No Traction Seen for Cyclist-Driver Law
San Diego official says it’s unlikely that policy-makers will adopt a Los Angeles biker protection law
By Gene Cubbison | Friday, Jul 22, 2011 | Updated 9:34 PM PDTView Comments (4) | Leave A Comment | Email | Print
Should San Diego follow the path of a new Los Angeles city ordinance that lets bicyclists take hostile drivers to court?
The measure carries triple damages up to $1,000, plus punitive damages and legal costs.
But the perspective offered by local cycling activists and public-safety policymakers at San Diego's City Hall indicates there's no immediate traction for a similar bike ordinance.
Riders emphasis that the problems that arise between bicycles and motor vehicles are a two-way street.
They say a lot of cyclists have horror stories about malicious motorists. Conversely, many drivers don't like boneheads on bikes.
"You end up hitting them and sliding across their hoods," says Mike Abell, a Kearny Mesa resident and public relations liaison for the San Diego Bicycle Club.
"We all carry the scars from those things. Most of us assume that's part of the inherent dangers in cycling."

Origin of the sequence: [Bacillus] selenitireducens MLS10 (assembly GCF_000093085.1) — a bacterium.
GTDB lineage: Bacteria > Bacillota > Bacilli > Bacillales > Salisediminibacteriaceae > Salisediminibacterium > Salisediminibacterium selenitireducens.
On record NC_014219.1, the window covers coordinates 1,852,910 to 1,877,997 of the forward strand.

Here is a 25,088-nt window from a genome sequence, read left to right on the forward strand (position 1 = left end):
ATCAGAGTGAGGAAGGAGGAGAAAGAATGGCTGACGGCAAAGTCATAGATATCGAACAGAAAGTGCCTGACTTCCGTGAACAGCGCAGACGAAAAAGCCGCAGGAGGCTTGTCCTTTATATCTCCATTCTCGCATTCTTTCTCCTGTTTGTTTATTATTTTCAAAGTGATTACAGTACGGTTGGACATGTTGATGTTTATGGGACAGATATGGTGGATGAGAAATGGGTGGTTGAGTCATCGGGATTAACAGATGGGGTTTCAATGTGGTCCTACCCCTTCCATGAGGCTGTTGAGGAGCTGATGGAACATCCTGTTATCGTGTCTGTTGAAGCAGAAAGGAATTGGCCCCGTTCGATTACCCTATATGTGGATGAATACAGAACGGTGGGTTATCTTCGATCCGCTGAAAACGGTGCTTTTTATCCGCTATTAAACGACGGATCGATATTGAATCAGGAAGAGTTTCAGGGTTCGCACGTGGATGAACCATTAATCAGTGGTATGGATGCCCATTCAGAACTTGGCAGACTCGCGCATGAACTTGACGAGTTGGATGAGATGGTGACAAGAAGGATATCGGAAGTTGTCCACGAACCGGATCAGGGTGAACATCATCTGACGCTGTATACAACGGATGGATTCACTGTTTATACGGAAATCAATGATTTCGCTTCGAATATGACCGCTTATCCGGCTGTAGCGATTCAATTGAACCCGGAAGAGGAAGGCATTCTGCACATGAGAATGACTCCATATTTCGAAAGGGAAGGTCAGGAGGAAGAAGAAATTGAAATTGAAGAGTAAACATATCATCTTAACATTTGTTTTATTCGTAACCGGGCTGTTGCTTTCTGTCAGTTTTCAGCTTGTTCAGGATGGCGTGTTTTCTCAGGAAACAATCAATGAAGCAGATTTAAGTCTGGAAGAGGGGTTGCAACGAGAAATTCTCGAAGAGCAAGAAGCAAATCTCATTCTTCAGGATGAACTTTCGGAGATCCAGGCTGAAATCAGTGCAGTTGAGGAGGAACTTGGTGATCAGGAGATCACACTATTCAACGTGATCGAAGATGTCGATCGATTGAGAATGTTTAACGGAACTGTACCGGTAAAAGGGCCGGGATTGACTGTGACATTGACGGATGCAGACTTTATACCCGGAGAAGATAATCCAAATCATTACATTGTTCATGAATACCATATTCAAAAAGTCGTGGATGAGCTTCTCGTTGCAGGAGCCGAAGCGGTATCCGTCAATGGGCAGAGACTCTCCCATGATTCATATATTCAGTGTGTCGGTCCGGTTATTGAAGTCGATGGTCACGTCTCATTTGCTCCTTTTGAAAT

As for the idea of introducing a similar measure here in San Diego?
"It sounds great on paper, but the practicality is going to be very difficult," says Steve Borer, a civil trial attorney who is president and general counsel of the San Diego Bicycle Club.
"If the ordinance is written criminally, I think it would have much greater chance of success," Borer explains. "Have more teeth, have the D.A. or city attorney involved. But this is in the civil arena, and I think this is going to be much more difficult."
Borer says cyclists themselves can go a long way in helping tame wild-eyed drivers by correcting their own bad habits.
For example, says Jacob Cain, floor manager of Mission Hills Bikes: "Running red lights. Going the wrong way on the road. Basically, cutting off cars. You know, that sets up a bad image for cycling, because it only takes one or two."
"And the more cyclists and drivers out there who know how to get along on the road," Cain adds, "the better it is for me, the better it is for you."